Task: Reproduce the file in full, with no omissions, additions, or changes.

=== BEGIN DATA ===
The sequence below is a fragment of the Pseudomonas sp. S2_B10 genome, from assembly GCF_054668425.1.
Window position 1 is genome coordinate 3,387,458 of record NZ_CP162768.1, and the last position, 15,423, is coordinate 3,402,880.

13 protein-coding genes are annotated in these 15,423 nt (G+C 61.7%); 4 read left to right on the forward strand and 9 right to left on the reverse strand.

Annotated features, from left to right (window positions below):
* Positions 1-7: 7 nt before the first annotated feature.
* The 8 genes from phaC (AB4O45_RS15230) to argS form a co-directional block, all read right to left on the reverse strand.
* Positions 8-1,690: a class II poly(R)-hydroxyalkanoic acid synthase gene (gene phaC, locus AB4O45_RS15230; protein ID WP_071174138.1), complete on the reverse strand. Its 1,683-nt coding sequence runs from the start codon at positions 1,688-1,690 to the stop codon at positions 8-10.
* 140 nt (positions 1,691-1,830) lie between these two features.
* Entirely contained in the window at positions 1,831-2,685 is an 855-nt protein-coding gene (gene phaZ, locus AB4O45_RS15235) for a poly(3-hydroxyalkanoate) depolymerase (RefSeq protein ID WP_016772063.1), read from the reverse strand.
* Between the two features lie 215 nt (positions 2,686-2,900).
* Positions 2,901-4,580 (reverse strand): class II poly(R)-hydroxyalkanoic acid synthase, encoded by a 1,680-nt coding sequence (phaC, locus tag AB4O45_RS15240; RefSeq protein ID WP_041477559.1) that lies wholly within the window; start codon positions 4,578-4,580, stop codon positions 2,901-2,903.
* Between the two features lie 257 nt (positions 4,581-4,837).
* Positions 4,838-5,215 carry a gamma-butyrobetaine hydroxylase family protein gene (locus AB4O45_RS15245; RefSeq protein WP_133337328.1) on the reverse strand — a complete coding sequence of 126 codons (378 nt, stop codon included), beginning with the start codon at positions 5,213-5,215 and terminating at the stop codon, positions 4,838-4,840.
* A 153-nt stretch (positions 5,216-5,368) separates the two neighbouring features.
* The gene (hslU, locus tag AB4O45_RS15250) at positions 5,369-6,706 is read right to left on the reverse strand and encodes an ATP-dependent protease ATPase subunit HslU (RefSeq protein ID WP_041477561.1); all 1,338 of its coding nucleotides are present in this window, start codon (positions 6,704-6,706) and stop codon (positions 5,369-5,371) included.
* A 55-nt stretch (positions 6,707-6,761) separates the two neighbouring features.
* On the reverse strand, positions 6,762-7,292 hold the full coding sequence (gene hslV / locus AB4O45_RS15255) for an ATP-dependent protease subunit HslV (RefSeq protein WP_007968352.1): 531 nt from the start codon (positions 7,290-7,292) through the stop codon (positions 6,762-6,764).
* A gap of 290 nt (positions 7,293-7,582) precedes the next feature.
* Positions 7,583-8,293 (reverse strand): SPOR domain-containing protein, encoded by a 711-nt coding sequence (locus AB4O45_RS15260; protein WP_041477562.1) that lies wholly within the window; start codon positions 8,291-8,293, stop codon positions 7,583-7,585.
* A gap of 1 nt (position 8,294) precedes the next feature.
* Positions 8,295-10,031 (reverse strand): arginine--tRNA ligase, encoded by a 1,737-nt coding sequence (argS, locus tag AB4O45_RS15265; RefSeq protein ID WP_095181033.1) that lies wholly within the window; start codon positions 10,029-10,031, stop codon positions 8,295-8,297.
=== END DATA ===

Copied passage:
The sequence below is a fragment of the Pseudomonas sp. S2_B10 genome, from assembly GCF_054668425.1.
Window position 1 is genome coordinate 3,387,458 of record NZ_CP162768.1, and the last position, 15,423, is coordinate 3,402,880.

13 protein-coding genes are annotated in these 15,423 nt (G+C 61.7%); 4 read left to right on the forward strand and 9 right to left on the reverse strand.

Annotated features, from left to right (window positions below):
* Positions 1-7: 7 nt before the first annotated feature.
* The 8 genes from phaC (AB4O45_RS15230) to argS form a co-directional block, all read right to left on the reverse strand.
* Positions 8-1,690: a class II poly(R)-hydroxyalkanoic acid synthase gene (gene phaC, locus AB4O45_RS15230; protein ID WP_071174138.1), complete on the reverse strand. Its 1,683-nt coding sequence runs from the start codon at positions 1,688-1,690 to the stop codon at positions 8-10.
* 140 nt (positions 1,691-1,830) lie between these two features.
* Entirely contained in the window at positions 1,831-2,685 is an 855-nt protein-coding gene (gene phaZ, locus AB4O45_RS15235) for a poly(3-hydroxyalkanoate) depolymerase (RefSeq protein ID WP_016772063.1), read from the reverse strand.
* Between the two features lie 215 nt (positions 2,686-2,900).
* Positions 2,901-4,580 (reverse strand): class II poly(R)-hydroxyalkanoic acid synthase, encoded by a 1,680-nt coding sequence (phaC, locus tag AB4O45_RS15240; RefSeq protein ID WP_041477559.1) that lies wholly within the window; start codon positions 4,578-4,580, stop codon positions 2,901-2,903.
* Between the two features lie 257 nt (positions 4,581-4,837).
* Positions 4,838-5,215 carry a gamma-butyrobetaine hydroxylase family protein gene (locus AB4O45_RS15245; RefSeq protein WP_133337328.1) on the reverse strand — a complete coding sequence of 126 codons (378 nt, stop codon included), beginning with the start codon at positions 5,213-5,215 and terminating at the stop codon, positions 4,838-4,840.
* A 153-nt stretch (positions 5,216-5,368) separates the two neighbouring features.
* The gene (hslU, locus tag AB4O45_RS15250) at positions 5,369-6,706 is read right to left on the reverse strand and encodes an ATP-dependent protease ATPase subunit HslU (RefSeq protein ID WP_041477561.1); all 1,338 of its coding nucleotides are present in this window, start codon (positions 6,704-6,706) and stop codon (positions 5,369-5,371) included.
* A 55-nt stretch (positions 6,707-6,761) separates the two neighbouring features.
* On the reverse strand, positions 6,762-7,292 hold the full coding sequence (gene hslV / locus AB4O45_RS15255) for an ATP-dependent protease subunit HslV (RefSeq protein WP_007968352.1): 531 nt from the start codon (positions 7,290-7,292) through the stop codon (positions 6,762-6,764).
* A gap of 290 nt (positions 7,293-7,582) precedes the next feature.
* Positions 7,583-8,293 (reverse strand): SPOR domain-containing protein, encoded by a 711-nt coding sequence (locus AB4O45_RS15260; protein WP_041477562.1) that lies wholly within the window; start codon positions 8,291-8,293, stop codon positions 7,583-7,585.
* A gap of 1 nt (position 8,294) precedes the next feature.
* Positions 8,295-10,031 (reverse strand): arginine--tRNA ligase, encoded by a 1,737-nt coding sequence (argS, locus tag AB4O45_RS15265; RefSeq protein ID WP_095181033.1) that lies wholly within the window; start codon positions 10,029-10,031, stop codon positions 8,295-8,297.